(Sept. 9, 2021) Raising funding to support recovery and destigmatizing the disease of addiction are the goals for the 2021 Walk for Recovery slated for the Boardwalk in Ocean City on Saturday starting at 9 a.m.
The annual event coincides with National Recovery Month during September and is being produced through a partnership of area nonprofits The Atlantic Club and Worcester Goes Purple/Warriors Against Addiction.
Registration costs $25 per individual for the in-person event or virtually any time before Sept. 12.
For online registration and additional information visit www.altanticclubocmd.org.
Debbie Smullen, who works with Worcester Youth and Family Counseling Services and also founded Worcester Goes Purple, said community support is vital to aid individuals battling addiction.
“Our Walk for Recovery on the Boardwalk is done annually in September to bring people together to raise funding to help people in recovery,” she said. “Everybody has to be in it together to be able to help.”
Smullen said health restrictions imposed because of the covid-19 pandemic added a layer of difficulty for people overcoming addictions to maintain routines.
“People go to their meetings, they go to the gym and have a certain routine of things that they do,” she said. “Once that stopped dead, they weren’t able to rely on that socialization.”
Sharing with peers’ stories of past and current struggles is a crucial element for anyone charting a path to sobriety.
Of particular concern, post-pandemic overdoses have spiked in the region.
“In Worcester County we did have a 71 percent increase in overdose deaths last year,” she said.
Although a portion of drug-related fatalities were not area residents, the uptick is significant.
“They are still people that did come here to Worcester County and died here from an overdose,” she said.
Help from family, friends and neighbors is a key ingredient of overcoming addiction.
“One of the hard things for people is the stigma,” she said.
One of the more common misperceptions is that addiction is a choice.
“It really is a disease and people need help,” she said. “Just like we would help anyone else if they were diabetic or had a heart condition, we need to look at people in the same way that they didn’t wake up this morning and say, ‘Hey, I want to be an addict.’”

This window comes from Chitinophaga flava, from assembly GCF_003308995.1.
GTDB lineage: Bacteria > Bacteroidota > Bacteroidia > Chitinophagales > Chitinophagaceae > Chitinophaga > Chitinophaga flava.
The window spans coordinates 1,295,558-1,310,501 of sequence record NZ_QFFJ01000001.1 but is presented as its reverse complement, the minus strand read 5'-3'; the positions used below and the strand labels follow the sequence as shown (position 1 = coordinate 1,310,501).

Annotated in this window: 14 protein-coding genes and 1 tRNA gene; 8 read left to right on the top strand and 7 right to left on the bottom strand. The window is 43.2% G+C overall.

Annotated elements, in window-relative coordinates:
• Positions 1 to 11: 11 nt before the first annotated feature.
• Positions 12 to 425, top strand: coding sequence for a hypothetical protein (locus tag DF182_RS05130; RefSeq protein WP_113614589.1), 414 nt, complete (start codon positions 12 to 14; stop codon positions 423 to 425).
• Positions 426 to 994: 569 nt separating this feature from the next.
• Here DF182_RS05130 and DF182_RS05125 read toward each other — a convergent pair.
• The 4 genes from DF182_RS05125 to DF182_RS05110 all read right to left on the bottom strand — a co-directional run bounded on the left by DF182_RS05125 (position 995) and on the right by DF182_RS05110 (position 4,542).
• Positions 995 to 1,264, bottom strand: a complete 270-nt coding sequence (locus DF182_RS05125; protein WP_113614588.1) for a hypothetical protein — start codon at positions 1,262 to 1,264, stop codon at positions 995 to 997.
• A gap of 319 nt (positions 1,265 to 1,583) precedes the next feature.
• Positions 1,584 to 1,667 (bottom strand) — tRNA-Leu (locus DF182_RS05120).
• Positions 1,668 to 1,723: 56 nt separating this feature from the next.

Shattering stereotypes is another goal of raising awareness of recovery pathways.
“As far as who suffers from addiction, it crosses all levels of society,” she said. “There are people that are functioning addicts that you would never think of.”
After starting Worcester Goes Purple three years ago to educate the community about addiction, Smullen more recently joined it with a comparable area group.
“I merged and took over the Worcester County Warriors Against Opiate Addiction, which was started about six years ago by two moms,” she said.
Worcester County Warriors was launched in April 2016 by Jackie Ball and Heidi McNeeley.
Smullen said Ball and McNeeley handed over the reins to invest their energy in other charitable directions.
“Those two organizations are now helping people with all types of addictions,” she said.
Besides opioids, the joint nonprofits also lend assistance to alcoholics or gambling addicts.
“It’s any type of addiction that we can help,” she said.
Smullen said the groups have jumped on board with the Atlantic Club the last several years for the Boardwalk fundraiser in September.
“The Atlantic Club is a 24/7 facility in West Ocean City,” she said.
In addition to outpatient counseling, the Atlantic Club, located at 11827 Ocean Gateway, also sponsors Alcoholics or Narcotics Anonymous meetings.
“Anytime that anyone wants to go in there for support [or] needs help getting to treatment, there are always resources available,” she said.
Funding garnered through the Walk for Recovery also backs the Atlantic Club’s scholarship initiative.
“They give out college scholarships to people who have been affected by addiction in their family life,” she said.
Smullen said the nonprofits also lend financial backing to Hope4Recovery, which opened on Old Ocean City Boulevard in Oct. 2018 to house male addicts transitioning to sobriety.
Along with engaging the community to prevent substance abuse, Smullen said reducing overdose fatalities is another objective.
“We’re doing Narcan training and giving away the Narcan for free,” she said.
Providing a means to save people on the brink of death from illegal drugs seems controversial to some.
“That’s another thing with that stigma [because] some people say they chose to take the drug,” she said. “The bottom line is if you had a chance to save somebody’s life, would you do it?”
Smullen said with roughly one in four people touched by addiction, participants in this week’s walk will come from varying camps.
“People walk sometimes in teams [or] for a family member they’ve lost,” she said. “We have people that walk that are in recovery themselves.”
The goal is consciousness raising .
“Recovery is possible,” she said. “Someone who is in recovery is just the same as you and me, it’s just they have a different disease.”